As a Planning Commissioner, I made decisions on new projects and other land use issues, and made recommendations regarding land use and zoning policies. As a Public Safety Commissioner, I worked on our Disaster Mitigation Plan and initiated our “Work, Live Play Be Safe” educational campaign. As a community organizer, I helped bring real reform to City Hall with term limits.

I’m confident that I have the experience to be a council member for ALL neighborhoods and hit the ground running on day one.


I have been involved in the community and outspoken on many issues during the time I have lived in this fine city. From the problems with law enforcement and their shifting priorities to cross-walk safety and the need for smarter ways to raise revenue than simply swarming people with tickets.

I don’t see my election to the City Council as a side gig or a way to make connections or promote myself en route to another office, or use it for financial networking or financial gain – as I believe some have done.

In fact a large part of my campaign is built on rejecting these behaviors, and the ingrained cynicism that leads to them. Based solely on this being a pillar of my campaign I believe I am the most qualified to do the job, because I don’t hear many others talking about getting back to doing the job as it is supposed to be done on a fundamental level – which entails making decisions without the input of special interests or lobbyists.

The job is supposed to be about listening to The People. No corporate middleman need be involved. I don’t care what they say. I have focused my devotion to the task at hand in a manner I don’t see present in some other candidates. That is why I feel I am properly qualified.

I studied English and Political Science at the University of Washington, giving me a framework of knowledge about how government functions. I have worked for environmental organizations in California and Washington State, so I am familiar with the environmental issues facing us locally and nationally – which I believe are of great importance. I believe the best way I can serve society is to be elected to the City Council of West Hollywood.


I’ve been an active member of the community on various levels, assisting with non-profits, city working groups and projects such as West Hollywood’s PickUp Line, which I helped launch.

I’ve never held office, so I’m not a career “politician,” and I don’t think the city of West Hollywood wants another career “politician,” but rather a voice and results. I am a successful businessman and at the end of the day the city of West Hollywood is a business, and its residents, business owners and visitors are its customers. At 21, I started my first company with a $10,000 loan and grew it into a 24/7 operation with 111 employees on four continents, and our clients spanned the globe.

As a member of the City Council, I will be a citizen first and councilman second.  I don’t view a council seat as an opportunity for power, or to satisfy my ego or some business interest. Instead, I want to take my business and life experiences and frustrations a resident of West Hollywood make a positive difference.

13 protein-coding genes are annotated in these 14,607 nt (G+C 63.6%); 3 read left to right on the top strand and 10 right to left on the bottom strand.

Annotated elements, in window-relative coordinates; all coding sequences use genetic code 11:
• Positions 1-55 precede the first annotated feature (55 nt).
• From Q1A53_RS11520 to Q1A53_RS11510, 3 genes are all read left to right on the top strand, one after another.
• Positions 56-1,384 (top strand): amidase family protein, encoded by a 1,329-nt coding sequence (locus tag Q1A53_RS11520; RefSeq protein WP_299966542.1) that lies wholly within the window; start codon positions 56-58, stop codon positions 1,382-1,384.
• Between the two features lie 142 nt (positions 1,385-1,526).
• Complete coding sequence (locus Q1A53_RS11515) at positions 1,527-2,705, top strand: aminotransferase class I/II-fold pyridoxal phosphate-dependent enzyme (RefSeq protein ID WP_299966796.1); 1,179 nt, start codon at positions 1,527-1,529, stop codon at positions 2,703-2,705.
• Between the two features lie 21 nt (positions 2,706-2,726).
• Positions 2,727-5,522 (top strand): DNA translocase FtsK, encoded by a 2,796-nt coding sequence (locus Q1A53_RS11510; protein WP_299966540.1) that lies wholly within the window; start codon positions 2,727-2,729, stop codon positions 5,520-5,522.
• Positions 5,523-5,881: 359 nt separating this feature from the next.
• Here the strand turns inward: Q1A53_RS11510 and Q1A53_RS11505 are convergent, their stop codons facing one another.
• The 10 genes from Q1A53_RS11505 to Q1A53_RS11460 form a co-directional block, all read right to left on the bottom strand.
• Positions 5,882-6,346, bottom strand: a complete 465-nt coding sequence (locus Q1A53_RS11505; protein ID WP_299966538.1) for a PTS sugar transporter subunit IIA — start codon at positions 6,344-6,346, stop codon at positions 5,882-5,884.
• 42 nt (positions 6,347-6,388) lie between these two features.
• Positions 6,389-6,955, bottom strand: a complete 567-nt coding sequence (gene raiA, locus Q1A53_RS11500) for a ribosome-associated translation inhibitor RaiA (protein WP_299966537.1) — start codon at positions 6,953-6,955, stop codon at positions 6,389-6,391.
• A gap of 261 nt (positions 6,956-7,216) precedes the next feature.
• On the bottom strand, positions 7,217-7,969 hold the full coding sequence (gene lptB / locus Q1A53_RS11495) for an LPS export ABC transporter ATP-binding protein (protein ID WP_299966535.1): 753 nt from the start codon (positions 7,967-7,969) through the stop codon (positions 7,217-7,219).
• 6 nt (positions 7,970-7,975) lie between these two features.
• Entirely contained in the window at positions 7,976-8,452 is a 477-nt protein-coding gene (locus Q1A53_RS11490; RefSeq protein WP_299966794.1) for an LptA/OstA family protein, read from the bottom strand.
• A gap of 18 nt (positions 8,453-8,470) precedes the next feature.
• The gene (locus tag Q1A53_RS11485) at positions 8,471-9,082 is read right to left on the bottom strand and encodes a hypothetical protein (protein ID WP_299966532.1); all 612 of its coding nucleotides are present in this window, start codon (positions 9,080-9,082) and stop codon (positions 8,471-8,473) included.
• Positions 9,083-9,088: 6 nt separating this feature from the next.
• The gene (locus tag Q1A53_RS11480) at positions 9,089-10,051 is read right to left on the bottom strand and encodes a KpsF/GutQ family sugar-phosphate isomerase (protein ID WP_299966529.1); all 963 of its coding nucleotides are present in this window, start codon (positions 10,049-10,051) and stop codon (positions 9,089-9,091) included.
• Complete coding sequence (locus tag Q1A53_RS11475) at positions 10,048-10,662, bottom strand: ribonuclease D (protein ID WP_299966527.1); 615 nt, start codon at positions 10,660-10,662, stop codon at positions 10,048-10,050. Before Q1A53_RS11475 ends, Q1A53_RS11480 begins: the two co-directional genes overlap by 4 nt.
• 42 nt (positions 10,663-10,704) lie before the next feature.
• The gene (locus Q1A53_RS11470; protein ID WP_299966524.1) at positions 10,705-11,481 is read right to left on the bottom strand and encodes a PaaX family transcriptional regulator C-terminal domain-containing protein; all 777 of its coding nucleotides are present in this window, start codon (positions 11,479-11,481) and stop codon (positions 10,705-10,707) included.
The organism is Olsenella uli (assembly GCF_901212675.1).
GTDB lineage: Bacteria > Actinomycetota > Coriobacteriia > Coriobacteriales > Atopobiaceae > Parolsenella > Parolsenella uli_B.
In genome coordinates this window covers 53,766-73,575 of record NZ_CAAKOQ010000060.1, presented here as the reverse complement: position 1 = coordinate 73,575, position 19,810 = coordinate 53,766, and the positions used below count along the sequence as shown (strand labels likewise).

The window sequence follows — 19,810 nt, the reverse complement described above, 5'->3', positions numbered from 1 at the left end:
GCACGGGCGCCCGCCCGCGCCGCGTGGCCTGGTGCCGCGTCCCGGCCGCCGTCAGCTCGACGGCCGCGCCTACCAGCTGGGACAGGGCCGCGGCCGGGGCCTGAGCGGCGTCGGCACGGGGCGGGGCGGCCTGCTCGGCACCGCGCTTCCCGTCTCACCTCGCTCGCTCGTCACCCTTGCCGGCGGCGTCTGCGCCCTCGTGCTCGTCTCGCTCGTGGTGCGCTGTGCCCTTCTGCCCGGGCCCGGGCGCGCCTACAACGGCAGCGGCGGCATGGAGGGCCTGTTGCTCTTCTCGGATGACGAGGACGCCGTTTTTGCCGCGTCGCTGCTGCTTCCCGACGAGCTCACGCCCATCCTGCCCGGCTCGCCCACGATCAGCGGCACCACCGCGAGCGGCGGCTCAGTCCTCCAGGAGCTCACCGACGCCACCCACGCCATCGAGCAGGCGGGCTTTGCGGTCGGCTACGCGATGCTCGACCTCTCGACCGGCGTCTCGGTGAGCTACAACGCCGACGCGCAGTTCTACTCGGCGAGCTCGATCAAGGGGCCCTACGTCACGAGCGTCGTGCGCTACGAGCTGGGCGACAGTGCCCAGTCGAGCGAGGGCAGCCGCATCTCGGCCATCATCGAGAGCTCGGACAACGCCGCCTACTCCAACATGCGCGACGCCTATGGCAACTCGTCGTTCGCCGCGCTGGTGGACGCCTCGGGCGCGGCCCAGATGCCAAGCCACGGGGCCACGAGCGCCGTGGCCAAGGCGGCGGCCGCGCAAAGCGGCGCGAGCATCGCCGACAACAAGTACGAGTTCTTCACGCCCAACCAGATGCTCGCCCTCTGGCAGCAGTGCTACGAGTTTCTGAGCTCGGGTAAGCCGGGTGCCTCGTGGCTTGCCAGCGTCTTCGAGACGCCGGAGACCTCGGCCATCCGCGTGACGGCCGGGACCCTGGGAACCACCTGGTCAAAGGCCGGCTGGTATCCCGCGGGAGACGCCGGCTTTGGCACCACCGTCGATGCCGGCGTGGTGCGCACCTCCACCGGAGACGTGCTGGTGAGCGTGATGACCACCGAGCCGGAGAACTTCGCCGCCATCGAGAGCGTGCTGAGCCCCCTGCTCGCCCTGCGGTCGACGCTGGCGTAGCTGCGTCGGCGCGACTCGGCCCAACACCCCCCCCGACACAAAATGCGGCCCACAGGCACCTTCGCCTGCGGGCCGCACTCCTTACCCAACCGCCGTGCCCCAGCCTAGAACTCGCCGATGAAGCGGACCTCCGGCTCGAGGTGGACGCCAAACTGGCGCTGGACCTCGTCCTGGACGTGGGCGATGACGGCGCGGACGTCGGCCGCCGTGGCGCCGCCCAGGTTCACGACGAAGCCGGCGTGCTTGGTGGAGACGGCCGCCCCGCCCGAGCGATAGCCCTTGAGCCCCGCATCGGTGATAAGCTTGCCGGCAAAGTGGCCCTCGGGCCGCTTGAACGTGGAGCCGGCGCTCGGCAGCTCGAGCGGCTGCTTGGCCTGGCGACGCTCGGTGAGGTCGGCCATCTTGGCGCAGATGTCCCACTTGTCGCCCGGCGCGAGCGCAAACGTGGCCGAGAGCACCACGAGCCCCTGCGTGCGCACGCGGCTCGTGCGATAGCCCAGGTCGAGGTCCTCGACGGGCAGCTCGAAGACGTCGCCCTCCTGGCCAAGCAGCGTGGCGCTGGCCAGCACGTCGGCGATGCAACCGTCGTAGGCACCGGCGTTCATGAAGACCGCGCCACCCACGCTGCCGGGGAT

I understand how to balance a budget, and more importantly listen to my customers. Today’s City Council, which is pretty much the same City Council since the city’s inception, has created an entrenched political establishment. They don’t encourage community involvement, and the residents have some of the best ideas. The city needs someone who is willing to listen, think outside the box and put its residents and business owners first.

I think the most important qualification to serve on the West Hollywood City Council is a love of West Hollywood and a willingness to reach out, listen and take action. That doesn’t come with political experience – it comes with a commitment to work as hard as necessary and a desire for change.

WEDNESDAY: City Council candidates address traffic issues.

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Guy Privaton (@guyprivaton)

Cudo’s for Wehoville for planning this series!

Rudolf Martin
Rudolf Martin
8 years ago

As Riley points out, some commenters seem to be unaware that this was just one specific question.

I think Landavazzo ran 2 years ago but after reading his answer, the question about remains: WTF?

8 years ago

@WeHo Resident: I tend to agree with you…however, the question was “1: If you haven’t participated in civic life or taken public positions on major city issues in the last few years, why should we believe you’re willing to devote the time required to adequately represent us on the City Council? And why should we believe you have the background and knowledge of local issues necessary to make important city decisions?” It did not ask what they would do about the problems. And on a sarcastic note – Horvath said she has a proven record on alleviating traffic and parking… Read more »

WeHo Resident
WeHo Resident
8 years ago

Every answer from every candidate was a bunch of rhetorical, resume reciting bull pucky. There wasn’t a SINGLE answer to any question! It’s great that people have served the City but WHAT ARE THEIR SOLUTIONS TO THE PROBLEMS WE FACE NOW? I cannot believe that these were considered answers? If any one of these people get elected without providing actual, substantive solutions – BE SPECIFIC – then WEHO will be subject to more of the same: worsening traffic, horrendous parking, and over-development. Beware voters. This is political equivocation at its worst. Shameful.

8 years ago

@Mr. Landavazo: You state you’ve lived here for 3 years. Didn’t you run for Council 4 years ago? Weren’t you living here when you ran for office?

8 years ago

Ms. Horvath’s comment: “I have a proven record on alleviating the traffic and parking issues that chronically plague the community.” How, in fact, did you alleviate traffic and parking issues, Ms. Horvath? Specifics would be good. I am not sure which part of town she lives in but in most of the city the traffic and parking is abominable and getting worse.

mike dunn
mike dunn
8 years ago

Nothing about improving transit.